The interrogator can record events at a spatial density of three to four orders-of-magnitude greater than traditional hydrophone or ocean bottom seismometer deployments, Abbott said.
“In this first data collect, we weren’t expecting to see a lot of currents and ice quakes because there was stable ice cover over the entire area, and yet we do see some of those things, which is exciting,” Abbott said.
Abbott said he’s looking forward to capturing data on whales and seals during the migrating season. The Arctic is home to bowhead and beluga whales, each having individual songs. The system should be able to record these songs in the same manner as recording earthquakes because vibrations in the ocean are transmitted to the earth, which is then transmitted to the cable. With whales, a characteristic pattern develops as the song changes pitch.
“It’s called gliding, where over time, the frequencies start out low and go high and back down,” Abbott said. “Frequencies like that are characteristic of biological sources and are easily discriminated from other sources, such as earthquakes. Whales often sing for over 30 minutes with individual repeated notes that last a few seconds long that glide up and down.”
North Slope weather added intensity to experiment’s critical first week
The expected but fierce North Slope climate was a challenge. In February, the area is dark about 18 hours of the day and because snow blows much of the time and roads aren’t well marked, everything continues to look new, Abbott said. The team was also dealing with bitter cold, and while they were prepared, temperatures were about 10 degrees colder than expected, at one point dropping to minus 45 Fahrenheit (minus 77 including windchill). Even the people who work there for a living shut down all outdoor activities, Abbott said.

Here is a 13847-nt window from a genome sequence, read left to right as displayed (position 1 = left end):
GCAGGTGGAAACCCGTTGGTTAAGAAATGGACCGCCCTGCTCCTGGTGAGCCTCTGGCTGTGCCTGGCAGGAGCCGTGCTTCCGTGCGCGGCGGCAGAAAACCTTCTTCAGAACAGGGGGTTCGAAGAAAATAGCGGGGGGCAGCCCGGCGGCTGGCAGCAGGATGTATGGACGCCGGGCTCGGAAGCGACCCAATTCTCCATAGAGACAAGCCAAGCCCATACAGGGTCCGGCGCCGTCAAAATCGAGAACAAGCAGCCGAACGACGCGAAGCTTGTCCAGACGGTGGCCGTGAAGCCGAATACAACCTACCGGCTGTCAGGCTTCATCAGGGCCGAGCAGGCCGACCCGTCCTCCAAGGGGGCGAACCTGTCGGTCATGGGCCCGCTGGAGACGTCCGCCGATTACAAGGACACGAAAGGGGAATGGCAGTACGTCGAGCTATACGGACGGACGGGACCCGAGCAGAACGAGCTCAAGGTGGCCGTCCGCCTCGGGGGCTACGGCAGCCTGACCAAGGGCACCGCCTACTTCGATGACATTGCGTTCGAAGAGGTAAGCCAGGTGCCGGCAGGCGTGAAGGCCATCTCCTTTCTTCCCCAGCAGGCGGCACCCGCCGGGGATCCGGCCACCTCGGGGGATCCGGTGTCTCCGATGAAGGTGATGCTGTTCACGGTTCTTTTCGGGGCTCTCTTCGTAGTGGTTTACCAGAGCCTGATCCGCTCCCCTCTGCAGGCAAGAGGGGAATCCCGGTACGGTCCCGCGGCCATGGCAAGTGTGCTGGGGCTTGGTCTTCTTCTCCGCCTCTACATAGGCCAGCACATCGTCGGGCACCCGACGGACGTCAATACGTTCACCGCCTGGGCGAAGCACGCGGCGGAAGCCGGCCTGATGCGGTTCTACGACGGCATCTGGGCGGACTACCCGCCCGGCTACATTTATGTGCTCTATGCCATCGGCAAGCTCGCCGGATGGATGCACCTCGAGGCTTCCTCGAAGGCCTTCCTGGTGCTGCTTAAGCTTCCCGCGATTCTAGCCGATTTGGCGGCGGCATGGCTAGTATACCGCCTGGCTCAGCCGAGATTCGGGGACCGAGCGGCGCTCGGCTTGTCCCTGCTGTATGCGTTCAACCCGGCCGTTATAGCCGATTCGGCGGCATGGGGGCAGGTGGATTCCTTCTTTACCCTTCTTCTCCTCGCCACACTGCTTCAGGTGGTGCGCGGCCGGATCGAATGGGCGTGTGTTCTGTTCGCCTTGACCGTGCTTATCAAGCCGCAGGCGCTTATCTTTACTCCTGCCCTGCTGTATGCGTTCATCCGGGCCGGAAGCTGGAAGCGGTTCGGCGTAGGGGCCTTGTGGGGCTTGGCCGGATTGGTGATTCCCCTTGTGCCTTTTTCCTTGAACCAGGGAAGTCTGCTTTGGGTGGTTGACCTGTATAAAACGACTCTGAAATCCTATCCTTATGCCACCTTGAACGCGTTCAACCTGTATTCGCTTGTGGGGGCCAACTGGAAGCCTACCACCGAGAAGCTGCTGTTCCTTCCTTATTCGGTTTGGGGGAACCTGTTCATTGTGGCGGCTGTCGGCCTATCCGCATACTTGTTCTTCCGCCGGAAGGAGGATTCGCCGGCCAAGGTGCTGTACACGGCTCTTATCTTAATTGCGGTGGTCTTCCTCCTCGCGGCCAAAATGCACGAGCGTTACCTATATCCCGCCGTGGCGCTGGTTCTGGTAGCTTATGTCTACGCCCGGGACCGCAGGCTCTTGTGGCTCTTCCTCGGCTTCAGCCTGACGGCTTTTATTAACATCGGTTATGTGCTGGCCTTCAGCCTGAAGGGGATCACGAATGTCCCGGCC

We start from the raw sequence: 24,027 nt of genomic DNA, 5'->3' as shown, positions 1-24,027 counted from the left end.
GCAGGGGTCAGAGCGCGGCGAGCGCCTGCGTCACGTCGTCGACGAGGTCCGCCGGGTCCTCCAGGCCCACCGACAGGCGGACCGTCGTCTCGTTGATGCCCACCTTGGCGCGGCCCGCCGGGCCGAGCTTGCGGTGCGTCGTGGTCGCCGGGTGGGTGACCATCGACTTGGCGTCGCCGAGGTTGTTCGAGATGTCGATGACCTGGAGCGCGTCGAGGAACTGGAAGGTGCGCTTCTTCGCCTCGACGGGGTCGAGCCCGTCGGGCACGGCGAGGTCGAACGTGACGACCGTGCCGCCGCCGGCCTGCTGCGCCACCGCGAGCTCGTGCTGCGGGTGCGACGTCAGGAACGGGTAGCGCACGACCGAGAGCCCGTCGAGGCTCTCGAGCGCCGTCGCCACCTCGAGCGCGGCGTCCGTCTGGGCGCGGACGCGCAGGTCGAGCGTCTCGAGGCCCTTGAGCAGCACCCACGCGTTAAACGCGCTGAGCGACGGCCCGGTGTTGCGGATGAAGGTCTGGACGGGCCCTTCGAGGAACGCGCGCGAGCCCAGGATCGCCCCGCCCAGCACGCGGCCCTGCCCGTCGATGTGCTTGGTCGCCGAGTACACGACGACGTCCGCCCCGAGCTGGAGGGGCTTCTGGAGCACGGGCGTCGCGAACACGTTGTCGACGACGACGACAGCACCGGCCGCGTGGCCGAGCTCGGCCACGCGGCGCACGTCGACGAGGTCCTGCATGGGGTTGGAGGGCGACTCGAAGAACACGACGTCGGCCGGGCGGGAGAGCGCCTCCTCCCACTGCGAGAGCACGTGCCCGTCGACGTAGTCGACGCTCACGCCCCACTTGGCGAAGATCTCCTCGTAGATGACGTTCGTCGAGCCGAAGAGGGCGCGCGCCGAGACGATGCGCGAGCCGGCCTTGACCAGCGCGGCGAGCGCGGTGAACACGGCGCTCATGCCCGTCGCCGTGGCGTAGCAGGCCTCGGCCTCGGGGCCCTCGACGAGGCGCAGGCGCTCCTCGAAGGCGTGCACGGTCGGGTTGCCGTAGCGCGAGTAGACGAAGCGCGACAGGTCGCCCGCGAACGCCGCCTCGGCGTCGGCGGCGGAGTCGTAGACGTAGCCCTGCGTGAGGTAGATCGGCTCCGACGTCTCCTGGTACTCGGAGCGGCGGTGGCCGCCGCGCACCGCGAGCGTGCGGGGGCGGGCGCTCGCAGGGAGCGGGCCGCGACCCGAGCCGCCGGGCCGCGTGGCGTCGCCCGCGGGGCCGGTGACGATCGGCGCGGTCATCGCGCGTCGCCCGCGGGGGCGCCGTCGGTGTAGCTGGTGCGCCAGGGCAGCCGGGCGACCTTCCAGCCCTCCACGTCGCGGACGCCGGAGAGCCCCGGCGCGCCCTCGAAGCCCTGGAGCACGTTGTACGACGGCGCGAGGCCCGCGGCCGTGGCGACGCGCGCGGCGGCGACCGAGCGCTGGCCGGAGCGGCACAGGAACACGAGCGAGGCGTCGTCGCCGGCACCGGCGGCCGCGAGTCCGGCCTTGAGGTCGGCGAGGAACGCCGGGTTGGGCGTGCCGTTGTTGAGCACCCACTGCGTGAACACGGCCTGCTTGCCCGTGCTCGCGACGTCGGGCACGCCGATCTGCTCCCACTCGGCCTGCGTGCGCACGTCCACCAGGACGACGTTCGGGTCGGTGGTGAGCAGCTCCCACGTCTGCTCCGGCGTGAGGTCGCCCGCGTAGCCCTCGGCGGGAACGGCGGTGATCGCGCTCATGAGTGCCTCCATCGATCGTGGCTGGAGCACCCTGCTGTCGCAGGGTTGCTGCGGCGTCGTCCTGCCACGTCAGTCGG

“The American Arctic is formidable, 30 degrees below zero being a common occurrence in the winter months,” said Michael McHale, Quintillion’s chief revenue officer. “Much of the region is tundra and difficult to traverse in the best of weather. Working here requires significant experience and hard-won expertise. The engineering implications are enormous. Most networks and satellite ground stations do not operate in regions where they need to be able to tolerate 70 degrees below zero.”
Due to harsh conditions, Quintillion’s fiber optic cable is double-armored with copper and steel sheathing to protect against cutting, crushing or abrasion damage, McHale said.